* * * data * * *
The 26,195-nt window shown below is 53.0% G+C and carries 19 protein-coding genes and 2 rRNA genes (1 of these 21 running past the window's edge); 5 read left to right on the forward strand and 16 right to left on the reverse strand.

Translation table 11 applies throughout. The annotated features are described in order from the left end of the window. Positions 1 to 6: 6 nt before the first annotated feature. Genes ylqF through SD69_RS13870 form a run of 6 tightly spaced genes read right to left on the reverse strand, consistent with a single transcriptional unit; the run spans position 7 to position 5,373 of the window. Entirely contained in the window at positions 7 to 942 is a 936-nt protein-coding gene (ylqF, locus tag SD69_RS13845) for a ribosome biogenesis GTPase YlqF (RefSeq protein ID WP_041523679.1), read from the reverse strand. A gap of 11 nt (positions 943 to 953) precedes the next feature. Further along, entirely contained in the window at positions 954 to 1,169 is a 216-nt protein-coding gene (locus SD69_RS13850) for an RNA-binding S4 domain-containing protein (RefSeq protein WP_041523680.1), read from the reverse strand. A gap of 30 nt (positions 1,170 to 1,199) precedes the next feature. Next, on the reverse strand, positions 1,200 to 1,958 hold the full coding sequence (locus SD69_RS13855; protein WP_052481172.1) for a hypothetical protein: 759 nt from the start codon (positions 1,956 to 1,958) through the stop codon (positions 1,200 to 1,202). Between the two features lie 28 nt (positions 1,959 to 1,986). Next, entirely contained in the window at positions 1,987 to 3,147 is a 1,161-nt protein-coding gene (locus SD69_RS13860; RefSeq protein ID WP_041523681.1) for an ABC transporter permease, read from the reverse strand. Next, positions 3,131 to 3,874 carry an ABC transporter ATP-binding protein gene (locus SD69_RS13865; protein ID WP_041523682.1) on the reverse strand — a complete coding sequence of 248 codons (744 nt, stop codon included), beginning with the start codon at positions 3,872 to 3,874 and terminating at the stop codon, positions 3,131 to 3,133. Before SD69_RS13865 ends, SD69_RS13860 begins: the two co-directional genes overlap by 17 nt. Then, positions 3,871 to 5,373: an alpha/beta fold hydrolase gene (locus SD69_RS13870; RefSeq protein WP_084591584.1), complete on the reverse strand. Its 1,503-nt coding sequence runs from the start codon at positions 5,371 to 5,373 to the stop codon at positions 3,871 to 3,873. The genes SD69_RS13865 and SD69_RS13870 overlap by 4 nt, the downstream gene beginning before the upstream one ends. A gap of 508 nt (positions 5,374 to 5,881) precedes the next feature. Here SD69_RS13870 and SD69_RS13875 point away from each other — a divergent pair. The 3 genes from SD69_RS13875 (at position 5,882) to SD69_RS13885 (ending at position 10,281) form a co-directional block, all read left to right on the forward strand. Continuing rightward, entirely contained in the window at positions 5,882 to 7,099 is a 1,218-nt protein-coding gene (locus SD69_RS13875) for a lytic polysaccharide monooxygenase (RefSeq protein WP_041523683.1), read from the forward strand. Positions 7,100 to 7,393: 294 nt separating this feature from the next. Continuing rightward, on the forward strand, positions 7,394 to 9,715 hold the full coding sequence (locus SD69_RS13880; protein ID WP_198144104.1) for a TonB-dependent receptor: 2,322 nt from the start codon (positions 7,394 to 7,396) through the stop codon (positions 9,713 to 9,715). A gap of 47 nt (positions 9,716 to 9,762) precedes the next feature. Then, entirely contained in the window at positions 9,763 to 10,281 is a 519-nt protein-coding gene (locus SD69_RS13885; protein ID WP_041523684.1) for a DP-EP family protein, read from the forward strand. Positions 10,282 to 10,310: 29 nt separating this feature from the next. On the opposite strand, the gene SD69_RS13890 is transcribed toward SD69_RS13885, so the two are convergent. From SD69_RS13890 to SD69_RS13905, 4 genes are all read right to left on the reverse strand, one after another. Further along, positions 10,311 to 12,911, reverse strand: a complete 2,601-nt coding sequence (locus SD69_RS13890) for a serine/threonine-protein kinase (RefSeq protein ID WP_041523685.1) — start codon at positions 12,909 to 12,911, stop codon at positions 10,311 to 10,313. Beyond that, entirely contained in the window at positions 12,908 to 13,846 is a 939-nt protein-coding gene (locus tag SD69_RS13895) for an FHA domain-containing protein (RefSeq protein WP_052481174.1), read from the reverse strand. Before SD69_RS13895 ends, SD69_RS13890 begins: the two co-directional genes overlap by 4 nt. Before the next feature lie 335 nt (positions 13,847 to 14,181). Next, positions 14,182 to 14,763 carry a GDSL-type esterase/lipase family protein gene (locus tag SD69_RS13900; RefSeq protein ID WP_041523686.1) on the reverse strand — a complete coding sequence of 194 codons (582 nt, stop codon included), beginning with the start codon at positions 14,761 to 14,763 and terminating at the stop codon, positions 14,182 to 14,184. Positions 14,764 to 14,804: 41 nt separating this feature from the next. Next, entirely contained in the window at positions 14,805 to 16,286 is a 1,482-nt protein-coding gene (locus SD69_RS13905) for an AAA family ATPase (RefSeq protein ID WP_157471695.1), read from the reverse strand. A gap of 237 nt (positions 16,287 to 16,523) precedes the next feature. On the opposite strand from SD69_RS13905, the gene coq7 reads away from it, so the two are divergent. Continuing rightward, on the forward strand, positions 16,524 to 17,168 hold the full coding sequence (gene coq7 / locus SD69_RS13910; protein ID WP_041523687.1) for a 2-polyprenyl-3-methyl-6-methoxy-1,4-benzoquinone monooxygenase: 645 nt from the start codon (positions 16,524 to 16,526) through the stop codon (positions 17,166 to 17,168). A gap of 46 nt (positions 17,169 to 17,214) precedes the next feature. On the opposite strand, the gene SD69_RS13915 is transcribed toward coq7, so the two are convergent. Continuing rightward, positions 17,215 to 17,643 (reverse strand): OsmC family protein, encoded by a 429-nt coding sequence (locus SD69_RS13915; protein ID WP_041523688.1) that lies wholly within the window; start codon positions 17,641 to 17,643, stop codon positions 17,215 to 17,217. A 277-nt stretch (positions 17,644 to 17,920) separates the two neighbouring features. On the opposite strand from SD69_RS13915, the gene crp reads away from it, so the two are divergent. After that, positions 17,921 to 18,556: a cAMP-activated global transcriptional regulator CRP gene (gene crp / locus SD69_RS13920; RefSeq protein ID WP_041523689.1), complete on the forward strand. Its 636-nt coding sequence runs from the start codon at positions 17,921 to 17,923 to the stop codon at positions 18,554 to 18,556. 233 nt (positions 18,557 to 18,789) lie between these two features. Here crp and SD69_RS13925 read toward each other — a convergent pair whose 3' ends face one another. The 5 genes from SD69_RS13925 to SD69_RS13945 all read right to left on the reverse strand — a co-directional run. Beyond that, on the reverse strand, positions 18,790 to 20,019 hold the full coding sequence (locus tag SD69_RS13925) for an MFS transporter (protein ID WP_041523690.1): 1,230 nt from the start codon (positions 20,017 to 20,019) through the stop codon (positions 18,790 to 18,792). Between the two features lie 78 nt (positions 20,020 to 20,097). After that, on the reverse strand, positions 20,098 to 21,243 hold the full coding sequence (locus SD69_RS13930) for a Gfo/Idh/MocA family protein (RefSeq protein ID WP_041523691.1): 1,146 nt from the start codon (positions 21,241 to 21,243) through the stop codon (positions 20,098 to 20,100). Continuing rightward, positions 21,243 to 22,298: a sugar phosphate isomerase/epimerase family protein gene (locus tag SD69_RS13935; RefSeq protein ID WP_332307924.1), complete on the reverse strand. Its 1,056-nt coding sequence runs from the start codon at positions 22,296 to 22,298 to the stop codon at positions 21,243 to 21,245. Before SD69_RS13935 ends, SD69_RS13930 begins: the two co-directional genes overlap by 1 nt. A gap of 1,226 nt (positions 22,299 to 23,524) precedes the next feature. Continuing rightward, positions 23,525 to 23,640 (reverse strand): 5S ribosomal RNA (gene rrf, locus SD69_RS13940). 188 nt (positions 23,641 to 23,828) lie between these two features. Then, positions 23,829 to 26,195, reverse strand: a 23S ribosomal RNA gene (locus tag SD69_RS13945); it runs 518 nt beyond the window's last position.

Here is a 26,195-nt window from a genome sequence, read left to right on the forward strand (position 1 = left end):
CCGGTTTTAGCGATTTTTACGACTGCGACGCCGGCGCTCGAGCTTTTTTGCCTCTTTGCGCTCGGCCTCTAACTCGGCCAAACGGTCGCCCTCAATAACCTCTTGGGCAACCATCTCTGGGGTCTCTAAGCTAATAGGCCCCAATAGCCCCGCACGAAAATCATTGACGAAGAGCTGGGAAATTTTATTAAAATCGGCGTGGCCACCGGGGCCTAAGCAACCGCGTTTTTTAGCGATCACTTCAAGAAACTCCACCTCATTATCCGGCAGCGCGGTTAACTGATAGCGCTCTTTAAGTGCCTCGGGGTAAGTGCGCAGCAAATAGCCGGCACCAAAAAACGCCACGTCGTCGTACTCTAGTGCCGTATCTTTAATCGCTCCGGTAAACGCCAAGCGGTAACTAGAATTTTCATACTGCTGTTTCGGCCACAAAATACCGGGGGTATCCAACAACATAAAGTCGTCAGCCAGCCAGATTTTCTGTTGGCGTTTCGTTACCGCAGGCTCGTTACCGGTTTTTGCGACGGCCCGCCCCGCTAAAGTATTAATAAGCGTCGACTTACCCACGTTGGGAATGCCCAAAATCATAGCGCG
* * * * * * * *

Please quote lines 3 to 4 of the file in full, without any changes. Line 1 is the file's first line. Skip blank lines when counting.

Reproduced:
Here is a 26,195-nt window from a genome sequence, read left to right on the forward strand (position 1 = left end):
CCGGTTTTAGCGATTTTTACGACTGCGACGCCGGCGCTCGAGCTTTTTTGCCTCTTTGCGCTCGGCCTCTAACTCGGCCAAACGGTCGCCCTCAATAACCTCTTGGGCAACCATCTCTGGGGTCTCTAAGCTAATAGGCCCCAATAGCCCCGCACGAAAATCATTGACGAAGAGCTGGGAAATTTTATTAAAATCGGCGTGGCCACCGGGGCCTAAGCAACCGCGTTTTTTAGCGATCACTTCAAGAAACTCCACCTCATTATCCGGCAGCGCGGTTAACTGATAGCGCTCTTTAAGTGCCTCGGGGTAAGTGCGCAGCAAATAGCCGGCACCAAAAAACGCCACGTCGTCGTACTCTAGTGCCGTATCTTTAATCGCTCCGGTAAACGCCAAGCGGTAACTAGAATTTTCATACTGCTGTTTCGGCCACAAAATACCGGGGGTATCCAACAACATAAAGTCGTCAGCCAGCCAGATTTTCTGTTGGCGTTTCGTTACCGCAGGCTCGTTACCGGTTTTTGCGACGGCCCGCCCCGCTAAAGTATTAATAAGCGTCGACTTACCCACGTTGGGAATGCCCAAAATCATAGCGCG